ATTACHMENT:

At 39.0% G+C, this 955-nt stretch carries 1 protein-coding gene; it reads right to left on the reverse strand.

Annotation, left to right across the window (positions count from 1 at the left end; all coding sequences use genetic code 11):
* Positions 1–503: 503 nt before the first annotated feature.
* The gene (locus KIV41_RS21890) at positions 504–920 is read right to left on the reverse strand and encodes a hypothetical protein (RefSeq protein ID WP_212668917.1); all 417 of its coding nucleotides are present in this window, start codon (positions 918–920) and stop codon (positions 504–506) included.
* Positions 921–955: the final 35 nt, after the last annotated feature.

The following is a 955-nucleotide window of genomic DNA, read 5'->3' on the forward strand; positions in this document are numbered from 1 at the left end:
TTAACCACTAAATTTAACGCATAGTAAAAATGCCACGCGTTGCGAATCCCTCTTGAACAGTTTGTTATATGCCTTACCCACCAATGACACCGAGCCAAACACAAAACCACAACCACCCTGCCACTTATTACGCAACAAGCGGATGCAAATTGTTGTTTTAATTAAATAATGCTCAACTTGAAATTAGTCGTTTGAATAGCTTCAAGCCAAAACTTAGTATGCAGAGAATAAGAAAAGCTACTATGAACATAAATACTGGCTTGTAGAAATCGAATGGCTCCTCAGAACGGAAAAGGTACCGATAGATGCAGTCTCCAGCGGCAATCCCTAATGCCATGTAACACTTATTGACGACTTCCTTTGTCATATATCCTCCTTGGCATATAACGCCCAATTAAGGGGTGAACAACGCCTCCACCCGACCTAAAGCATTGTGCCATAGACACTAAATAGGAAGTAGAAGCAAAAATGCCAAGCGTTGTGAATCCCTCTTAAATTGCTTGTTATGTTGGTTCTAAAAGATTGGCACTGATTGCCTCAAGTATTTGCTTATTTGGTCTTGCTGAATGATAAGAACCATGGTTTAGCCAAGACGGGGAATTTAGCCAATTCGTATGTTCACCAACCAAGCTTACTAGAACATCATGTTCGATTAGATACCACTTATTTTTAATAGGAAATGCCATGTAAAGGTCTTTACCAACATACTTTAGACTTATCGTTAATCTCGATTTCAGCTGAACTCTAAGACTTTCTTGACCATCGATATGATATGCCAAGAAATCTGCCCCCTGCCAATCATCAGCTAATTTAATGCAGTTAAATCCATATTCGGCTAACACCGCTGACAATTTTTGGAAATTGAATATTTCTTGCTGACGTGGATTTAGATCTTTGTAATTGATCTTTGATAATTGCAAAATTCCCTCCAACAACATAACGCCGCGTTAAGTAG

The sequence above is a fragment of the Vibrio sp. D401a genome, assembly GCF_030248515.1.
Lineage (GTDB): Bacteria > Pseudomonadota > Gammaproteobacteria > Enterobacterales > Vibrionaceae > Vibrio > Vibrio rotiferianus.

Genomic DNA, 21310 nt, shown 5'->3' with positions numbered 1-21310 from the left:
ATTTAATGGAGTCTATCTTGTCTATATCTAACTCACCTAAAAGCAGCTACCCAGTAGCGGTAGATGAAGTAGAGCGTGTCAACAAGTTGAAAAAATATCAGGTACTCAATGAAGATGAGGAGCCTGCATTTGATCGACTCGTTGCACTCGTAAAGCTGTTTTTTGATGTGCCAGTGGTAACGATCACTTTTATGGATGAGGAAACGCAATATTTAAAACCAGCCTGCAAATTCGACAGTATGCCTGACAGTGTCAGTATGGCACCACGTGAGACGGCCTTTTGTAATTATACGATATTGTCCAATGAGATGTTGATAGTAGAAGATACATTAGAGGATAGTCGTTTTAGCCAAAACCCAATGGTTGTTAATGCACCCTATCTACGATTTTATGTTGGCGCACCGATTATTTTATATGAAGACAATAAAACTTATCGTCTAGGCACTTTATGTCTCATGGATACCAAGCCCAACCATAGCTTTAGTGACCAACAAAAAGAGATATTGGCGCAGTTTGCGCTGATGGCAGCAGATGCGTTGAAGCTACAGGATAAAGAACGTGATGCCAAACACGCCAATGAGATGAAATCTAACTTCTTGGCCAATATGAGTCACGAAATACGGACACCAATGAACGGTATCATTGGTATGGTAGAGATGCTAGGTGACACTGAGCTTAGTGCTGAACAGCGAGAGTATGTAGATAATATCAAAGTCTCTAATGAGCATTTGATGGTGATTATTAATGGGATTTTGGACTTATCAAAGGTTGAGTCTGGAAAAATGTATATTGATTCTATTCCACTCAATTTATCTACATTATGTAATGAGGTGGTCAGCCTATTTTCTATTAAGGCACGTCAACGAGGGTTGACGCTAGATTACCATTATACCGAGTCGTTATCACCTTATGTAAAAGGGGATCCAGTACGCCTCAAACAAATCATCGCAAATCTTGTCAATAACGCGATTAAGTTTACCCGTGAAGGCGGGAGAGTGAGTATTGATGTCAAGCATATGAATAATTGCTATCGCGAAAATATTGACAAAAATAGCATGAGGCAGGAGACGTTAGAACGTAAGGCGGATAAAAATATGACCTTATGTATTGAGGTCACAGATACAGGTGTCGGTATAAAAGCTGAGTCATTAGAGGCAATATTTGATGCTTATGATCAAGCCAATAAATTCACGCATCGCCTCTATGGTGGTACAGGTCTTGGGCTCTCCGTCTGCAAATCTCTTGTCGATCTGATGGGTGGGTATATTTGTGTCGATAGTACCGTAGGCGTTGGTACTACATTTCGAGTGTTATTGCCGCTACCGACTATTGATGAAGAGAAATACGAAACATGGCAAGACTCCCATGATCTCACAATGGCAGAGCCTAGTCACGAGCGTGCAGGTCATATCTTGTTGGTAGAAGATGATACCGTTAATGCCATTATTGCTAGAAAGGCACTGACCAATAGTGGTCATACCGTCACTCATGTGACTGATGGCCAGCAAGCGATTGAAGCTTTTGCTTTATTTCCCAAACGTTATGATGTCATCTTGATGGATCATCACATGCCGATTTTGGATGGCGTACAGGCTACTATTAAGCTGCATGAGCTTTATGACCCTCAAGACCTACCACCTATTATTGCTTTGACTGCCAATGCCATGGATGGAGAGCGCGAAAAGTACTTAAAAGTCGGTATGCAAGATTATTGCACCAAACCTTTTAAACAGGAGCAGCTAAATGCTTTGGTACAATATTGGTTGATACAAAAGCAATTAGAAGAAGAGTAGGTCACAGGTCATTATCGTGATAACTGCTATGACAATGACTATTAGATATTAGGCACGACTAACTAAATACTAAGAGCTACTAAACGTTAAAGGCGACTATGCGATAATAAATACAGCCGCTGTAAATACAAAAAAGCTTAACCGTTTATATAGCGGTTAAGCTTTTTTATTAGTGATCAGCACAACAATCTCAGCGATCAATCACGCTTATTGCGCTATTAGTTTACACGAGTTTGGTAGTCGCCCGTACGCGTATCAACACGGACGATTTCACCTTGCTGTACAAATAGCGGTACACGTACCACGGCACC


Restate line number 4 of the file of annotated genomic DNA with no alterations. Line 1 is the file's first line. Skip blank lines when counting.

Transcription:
* The gene (locus KIV41_RS21890) at positions 504–920 is read right to left on the reverse strand and encodes a hypothetical protein (RefSeq protein ID WP_212668917.1); all 417 of its coding nucleotides are present in this window, start codon (positions 918–920) and stop codon (positions 504–506) included.